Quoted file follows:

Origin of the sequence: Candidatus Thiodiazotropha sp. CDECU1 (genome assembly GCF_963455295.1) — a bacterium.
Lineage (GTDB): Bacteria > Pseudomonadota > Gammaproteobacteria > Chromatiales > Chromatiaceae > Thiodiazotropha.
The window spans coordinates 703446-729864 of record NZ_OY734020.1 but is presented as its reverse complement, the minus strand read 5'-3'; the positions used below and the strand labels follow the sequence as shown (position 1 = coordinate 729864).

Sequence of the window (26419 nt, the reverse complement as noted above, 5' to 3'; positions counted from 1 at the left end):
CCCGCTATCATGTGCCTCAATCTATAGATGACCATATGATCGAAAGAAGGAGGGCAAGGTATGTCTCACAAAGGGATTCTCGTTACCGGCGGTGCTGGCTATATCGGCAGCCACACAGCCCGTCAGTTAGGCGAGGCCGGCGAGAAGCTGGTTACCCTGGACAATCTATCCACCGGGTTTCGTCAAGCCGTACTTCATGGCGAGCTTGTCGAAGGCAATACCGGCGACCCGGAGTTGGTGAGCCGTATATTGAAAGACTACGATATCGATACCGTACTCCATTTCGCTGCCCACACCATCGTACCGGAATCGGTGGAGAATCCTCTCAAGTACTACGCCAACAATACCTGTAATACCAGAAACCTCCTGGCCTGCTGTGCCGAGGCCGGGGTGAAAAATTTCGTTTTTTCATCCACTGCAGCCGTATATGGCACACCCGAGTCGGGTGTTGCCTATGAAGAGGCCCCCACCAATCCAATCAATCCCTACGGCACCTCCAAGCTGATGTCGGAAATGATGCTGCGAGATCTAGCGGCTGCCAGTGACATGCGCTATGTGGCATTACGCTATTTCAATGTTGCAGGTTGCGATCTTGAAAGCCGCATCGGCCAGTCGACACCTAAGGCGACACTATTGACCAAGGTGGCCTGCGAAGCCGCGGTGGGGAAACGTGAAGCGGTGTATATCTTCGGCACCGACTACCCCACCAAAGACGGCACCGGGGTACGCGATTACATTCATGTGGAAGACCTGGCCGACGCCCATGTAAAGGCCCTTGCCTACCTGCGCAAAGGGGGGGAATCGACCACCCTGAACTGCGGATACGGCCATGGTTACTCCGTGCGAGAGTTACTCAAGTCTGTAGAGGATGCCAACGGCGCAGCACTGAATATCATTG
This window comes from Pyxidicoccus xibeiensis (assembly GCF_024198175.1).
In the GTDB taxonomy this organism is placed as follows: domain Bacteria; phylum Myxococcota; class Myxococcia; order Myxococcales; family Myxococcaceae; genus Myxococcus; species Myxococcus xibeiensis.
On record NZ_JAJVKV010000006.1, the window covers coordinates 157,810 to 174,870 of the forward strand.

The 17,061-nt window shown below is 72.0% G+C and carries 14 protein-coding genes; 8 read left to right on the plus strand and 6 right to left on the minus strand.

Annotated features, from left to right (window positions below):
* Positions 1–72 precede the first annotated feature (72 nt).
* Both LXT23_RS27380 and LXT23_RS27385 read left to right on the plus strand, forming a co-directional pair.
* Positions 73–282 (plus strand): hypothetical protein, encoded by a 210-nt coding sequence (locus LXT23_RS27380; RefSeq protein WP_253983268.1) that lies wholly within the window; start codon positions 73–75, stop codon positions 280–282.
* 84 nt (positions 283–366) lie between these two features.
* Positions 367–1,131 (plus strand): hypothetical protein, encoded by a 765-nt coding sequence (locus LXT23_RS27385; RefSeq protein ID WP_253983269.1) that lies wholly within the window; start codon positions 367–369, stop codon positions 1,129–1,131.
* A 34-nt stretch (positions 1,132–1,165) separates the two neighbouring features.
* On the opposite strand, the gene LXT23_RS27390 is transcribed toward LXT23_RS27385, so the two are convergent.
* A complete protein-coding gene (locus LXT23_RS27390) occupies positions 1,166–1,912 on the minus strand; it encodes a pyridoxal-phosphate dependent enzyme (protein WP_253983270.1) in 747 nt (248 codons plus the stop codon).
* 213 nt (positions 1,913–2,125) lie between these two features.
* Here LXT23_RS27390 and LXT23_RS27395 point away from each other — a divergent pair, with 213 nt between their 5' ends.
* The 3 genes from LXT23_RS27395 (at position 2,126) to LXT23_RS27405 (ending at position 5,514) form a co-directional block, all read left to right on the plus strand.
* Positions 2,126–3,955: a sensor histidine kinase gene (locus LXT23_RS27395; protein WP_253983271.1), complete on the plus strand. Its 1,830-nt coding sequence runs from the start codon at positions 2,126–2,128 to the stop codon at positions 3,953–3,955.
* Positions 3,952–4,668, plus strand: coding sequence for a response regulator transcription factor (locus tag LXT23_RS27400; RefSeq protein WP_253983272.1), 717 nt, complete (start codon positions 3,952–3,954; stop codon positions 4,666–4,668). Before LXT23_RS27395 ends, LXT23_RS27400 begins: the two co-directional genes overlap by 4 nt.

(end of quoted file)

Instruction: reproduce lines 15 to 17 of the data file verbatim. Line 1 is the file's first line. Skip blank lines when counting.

* Positions 367–1,131 (plus strand): hypothetical protein, encoded by a 765-nt coding sequence (locus LXT23_RS27385; RefSeq protein ID WP_253983269.1) that lies wholly within the window; start codon positions 367–369, stop codon positions 1,129–1,131.
* A 34-nt stretch (positions 1,132–1,165) separates the two neighbouring features.
* On the opposite strand, the gene LXT23_RS27390 is transcribed toward LXT23_RS27385, so the two are convergent.